Oh man – this is a beautiful rendering of the Indo-European language family, stretching from English, to Russian, to Hindi–and also, like anything worth viewing on the internet, augmented by playful cats (full image below). Artist Minna Sundberg regretted that there wasn’t space to include hundreds of smaller linguistic offshoots, so the map is definitely not exhaustive, but still an impressive undertaking. Many who commented on the site didn’t seem to understand the concept of a language family, wondering why other significant languages were excluded (Arabic, Turkish, Tamil, etc.). Continue reading
According to Thanksgiving lore, a friendly Native American named Squanto served as a guide and interpreter for the Pilgrims of the Plymouth Colony. Squanto facilitated their relationship with the Wampanoag tibe, without whom the pilgrims most likely would not have survived their first winter.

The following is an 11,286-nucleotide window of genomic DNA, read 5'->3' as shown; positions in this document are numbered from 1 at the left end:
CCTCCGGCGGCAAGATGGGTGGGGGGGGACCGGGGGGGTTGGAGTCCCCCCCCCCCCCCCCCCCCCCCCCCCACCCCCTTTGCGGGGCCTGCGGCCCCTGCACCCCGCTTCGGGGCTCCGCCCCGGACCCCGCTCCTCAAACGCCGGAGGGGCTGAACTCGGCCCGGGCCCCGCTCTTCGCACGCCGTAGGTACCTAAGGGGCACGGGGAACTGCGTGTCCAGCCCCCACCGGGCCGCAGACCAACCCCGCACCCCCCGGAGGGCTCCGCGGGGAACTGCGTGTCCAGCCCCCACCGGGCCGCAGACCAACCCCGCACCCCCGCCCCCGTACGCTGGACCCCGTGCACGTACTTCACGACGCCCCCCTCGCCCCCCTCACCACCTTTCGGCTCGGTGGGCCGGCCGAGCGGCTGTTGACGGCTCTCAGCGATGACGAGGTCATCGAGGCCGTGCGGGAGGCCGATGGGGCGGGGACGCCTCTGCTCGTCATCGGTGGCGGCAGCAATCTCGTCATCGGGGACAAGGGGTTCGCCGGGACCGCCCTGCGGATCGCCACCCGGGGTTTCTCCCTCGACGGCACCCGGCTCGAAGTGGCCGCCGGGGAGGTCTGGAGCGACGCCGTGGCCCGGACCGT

And why was Squanto such a key player? He spoke English. How exactly Squanto came to possess this ability is generally glossed over so we can get to the part of the story where everyone eats Turkey. But considering that, without Squanto and his language abilities, no Pilgrim would have been alive to enjoy said Turkey, this seems like a pretty glaring omission.
As it turns out, Squanto, whose real name was Tisquantum, was quite the character in pre-American foreign policy. Before meeting the Pilgrims, Tisquantum had already crossed the Atlantic Ocean six times, spending more than a decade in England and Spain, all as a result of bing kidnapped on three separate occasions.